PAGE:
WALNUT CREEK – When Mark DeSaulnier was in the Legislature he was something of a maverick, willing to buck the Democratic leadership on occasion – most notably as one of three senators to oppose Gov. Jerry Brown’s bullet train.
With DeSaulnier now in Congress, Steve Glazer is running for his 7th Senate District seat, claiming his maverick mantle and opposing Brown on several issues. And that seems strange, at least superficially, because Glazer has a decades-long relationship with Brown that includes managing his 2010 campaign for governor.
Their differences include the bullet train, with Glazer lamenting the “billions of dollars we’re spending on high-speed rail” instead of deteriorating highways.
“Our priorities are a little bit out of whack,” Glazer said last week during a joint appearance with his two Democratic rivals, Assemblywoman Susan Bonilla and former Assemblywoman Joan Buchanan, before an assemblage of local political and business figures.
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Glazer also opposes Brown’s twin tunnels to carry water under the Sacramento-San Joaquin Delta (as do Bonilla and Buchanan) and criticizes the legislation that Brown signed to cap local school district reserves.
The reserve cap was a prime example of Capitol gamesmanship. At the last minute and at Brown’s behest, it was inserted into a budget trailer bill as an apparent political sop to the California Teachers Association.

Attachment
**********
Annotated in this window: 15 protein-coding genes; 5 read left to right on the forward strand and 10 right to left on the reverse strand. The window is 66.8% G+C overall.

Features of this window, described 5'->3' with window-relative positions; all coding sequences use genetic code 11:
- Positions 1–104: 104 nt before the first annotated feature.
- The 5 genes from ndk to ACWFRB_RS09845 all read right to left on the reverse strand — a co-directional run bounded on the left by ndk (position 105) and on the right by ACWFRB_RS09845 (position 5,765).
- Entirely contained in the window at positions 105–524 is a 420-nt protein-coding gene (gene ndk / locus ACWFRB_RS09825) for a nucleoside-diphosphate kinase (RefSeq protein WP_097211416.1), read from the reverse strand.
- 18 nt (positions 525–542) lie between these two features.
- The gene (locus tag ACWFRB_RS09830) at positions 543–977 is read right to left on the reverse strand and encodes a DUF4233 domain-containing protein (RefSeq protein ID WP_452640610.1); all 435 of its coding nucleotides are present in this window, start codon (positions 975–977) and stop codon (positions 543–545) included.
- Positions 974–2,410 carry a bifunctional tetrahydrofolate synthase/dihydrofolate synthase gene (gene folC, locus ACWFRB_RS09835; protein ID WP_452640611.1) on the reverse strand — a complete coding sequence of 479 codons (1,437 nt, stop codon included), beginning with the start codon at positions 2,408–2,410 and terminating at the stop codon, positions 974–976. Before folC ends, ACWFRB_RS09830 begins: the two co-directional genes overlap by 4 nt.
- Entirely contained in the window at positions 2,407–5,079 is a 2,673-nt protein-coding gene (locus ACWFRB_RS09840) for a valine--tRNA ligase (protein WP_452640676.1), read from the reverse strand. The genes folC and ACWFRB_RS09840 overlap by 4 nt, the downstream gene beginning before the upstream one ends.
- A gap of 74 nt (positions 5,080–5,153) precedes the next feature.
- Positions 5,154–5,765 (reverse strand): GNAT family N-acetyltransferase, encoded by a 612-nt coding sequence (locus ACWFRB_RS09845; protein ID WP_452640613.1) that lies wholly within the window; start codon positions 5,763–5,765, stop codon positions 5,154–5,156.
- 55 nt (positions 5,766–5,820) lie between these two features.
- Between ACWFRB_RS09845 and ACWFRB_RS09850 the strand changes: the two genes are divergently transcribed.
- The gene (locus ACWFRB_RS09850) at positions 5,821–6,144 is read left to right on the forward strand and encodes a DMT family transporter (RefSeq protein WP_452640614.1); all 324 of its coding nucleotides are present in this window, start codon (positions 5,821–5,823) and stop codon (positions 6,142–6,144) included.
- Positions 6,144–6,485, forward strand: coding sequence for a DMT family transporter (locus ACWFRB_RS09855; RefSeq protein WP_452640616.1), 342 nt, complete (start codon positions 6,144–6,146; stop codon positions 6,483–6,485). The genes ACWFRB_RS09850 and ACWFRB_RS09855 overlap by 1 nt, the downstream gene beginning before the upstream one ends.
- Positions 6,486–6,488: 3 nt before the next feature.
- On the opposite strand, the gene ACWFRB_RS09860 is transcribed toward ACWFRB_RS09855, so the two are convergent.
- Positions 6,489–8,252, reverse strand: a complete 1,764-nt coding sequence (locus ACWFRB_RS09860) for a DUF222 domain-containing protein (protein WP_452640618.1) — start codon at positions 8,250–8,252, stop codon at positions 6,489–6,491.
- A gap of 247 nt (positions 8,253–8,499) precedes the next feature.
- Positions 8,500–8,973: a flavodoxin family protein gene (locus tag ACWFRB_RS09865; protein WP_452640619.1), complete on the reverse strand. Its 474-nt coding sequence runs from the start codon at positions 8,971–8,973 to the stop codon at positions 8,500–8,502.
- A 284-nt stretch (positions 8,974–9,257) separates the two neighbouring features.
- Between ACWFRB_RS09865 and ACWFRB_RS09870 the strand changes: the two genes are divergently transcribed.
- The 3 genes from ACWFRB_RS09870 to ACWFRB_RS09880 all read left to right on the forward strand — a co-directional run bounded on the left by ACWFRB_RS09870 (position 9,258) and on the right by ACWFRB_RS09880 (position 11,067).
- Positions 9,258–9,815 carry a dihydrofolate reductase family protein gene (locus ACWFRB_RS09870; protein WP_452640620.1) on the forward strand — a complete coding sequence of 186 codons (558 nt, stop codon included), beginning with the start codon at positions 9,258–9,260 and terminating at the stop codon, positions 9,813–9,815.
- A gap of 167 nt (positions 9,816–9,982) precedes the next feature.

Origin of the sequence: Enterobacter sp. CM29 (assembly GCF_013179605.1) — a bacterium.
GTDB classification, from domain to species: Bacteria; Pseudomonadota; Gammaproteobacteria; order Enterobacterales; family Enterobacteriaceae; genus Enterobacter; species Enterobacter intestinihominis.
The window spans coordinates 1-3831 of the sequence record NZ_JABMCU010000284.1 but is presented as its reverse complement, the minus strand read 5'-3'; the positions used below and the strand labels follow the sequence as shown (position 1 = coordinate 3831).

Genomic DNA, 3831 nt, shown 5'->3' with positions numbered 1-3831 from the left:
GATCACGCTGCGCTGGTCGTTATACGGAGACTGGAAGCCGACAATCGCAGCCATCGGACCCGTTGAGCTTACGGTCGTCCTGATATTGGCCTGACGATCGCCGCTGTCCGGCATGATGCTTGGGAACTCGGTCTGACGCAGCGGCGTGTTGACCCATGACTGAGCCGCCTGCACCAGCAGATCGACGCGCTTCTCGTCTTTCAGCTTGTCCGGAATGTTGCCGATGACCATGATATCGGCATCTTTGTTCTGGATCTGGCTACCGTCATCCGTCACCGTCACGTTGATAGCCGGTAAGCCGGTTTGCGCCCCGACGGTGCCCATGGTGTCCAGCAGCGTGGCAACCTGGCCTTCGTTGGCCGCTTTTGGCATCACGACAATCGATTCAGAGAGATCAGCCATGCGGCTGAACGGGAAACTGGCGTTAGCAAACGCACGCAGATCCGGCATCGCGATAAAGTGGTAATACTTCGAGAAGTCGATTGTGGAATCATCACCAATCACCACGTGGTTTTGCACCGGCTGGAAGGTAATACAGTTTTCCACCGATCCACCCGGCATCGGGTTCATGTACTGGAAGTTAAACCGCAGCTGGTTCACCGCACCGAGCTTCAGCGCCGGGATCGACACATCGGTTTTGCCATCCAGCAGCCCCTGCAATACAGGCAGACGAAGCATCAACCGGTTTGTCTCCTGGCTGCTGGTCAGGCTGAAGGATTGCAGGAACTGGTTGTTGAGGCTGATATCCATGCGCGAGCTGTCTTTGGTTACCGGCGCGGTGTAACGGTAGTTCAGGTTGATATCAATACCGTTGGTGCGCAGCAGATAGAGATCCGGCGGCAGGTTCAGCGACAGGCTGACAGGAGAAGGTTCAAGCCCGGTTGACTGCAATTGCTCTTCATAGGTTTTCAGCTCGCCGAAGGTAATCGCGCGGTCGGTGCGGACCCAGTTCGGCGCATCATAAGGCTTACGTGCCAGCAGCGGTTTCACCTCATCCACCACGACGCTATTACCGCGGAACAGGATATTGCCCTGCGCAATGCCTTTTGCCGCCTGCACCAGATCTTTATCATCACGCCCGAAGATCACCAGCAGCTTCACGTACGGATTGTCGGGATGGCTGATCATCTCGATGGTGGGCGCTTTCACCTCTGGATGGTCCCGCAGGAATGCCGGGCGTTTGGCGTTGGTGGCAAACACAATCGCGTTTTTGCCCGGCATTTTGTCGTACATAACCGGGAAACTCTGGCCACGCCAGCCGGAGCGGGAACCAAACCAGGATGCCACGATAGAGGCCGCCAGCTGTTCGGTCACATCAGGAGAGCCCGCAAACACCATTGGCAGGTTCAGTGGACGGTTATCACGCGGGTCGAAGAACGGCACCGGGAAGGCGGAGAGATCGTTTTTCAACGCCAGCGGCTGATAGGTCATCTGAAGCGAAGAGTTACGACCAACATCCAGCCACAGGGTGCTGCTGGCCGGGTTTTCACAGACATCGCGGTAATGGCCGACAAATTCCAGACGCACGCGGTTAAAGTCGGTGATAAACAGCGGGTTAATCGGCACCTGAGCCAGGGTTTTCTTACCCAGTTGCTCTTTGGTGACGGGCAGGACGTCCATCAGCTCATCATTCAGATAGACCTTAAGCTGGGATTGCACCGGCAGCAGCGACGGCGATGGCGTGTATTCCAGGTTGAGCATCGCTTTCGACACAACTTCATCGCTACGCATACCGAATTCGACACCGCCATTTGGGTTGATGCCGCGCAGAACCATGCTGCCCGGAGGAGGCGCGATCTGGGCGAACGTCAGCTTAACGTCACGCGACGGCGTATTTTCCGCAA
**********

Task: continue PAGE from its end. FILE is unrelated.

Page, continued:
Buchanan and Bonilla voted for the cap, but both told the forum they now want it changed.
Despite his opposition to Brown on several fronts, however, Glazer insists that he’s not alienated from his old friend and mentor. He supports the governor’s insistence that the sales and income tax increase Brown persuaded voters to pass in 2012 be temporary.
Glazer describes himself as “fiscally conservative” and is enjoying some Republican support, which could be decisive. He jumped on his rivals for, he said, supporting additional taxes. “I think we need to hold the line on taxes,” he said.
Bonilla, clearly the most liberal of the three, didn’t shy away from extending the 2012 tax measure or enacting some other revenue increase, while Buchanan punted, saying, “we should let the voters decide.”
It’s unlikely that any of the three will get a majority of the March 17 primary vote to win the seat outright, so they really are vying for the top two spots that would get them into the May 19 runoff.
Unions are divided between Bonilla and Buchanan but united in opposing Glazer, who has been sharply critical of unions and earned their enmity by advising the state Chamber of Commerce on political strategy.
If Glazer makes the runoff, he’s likely to get business backing. Some groups may hold back, however, if Bonilla is his opponent. She chairs the Assembly Business and Professions Committee, which controls much business-related legislation.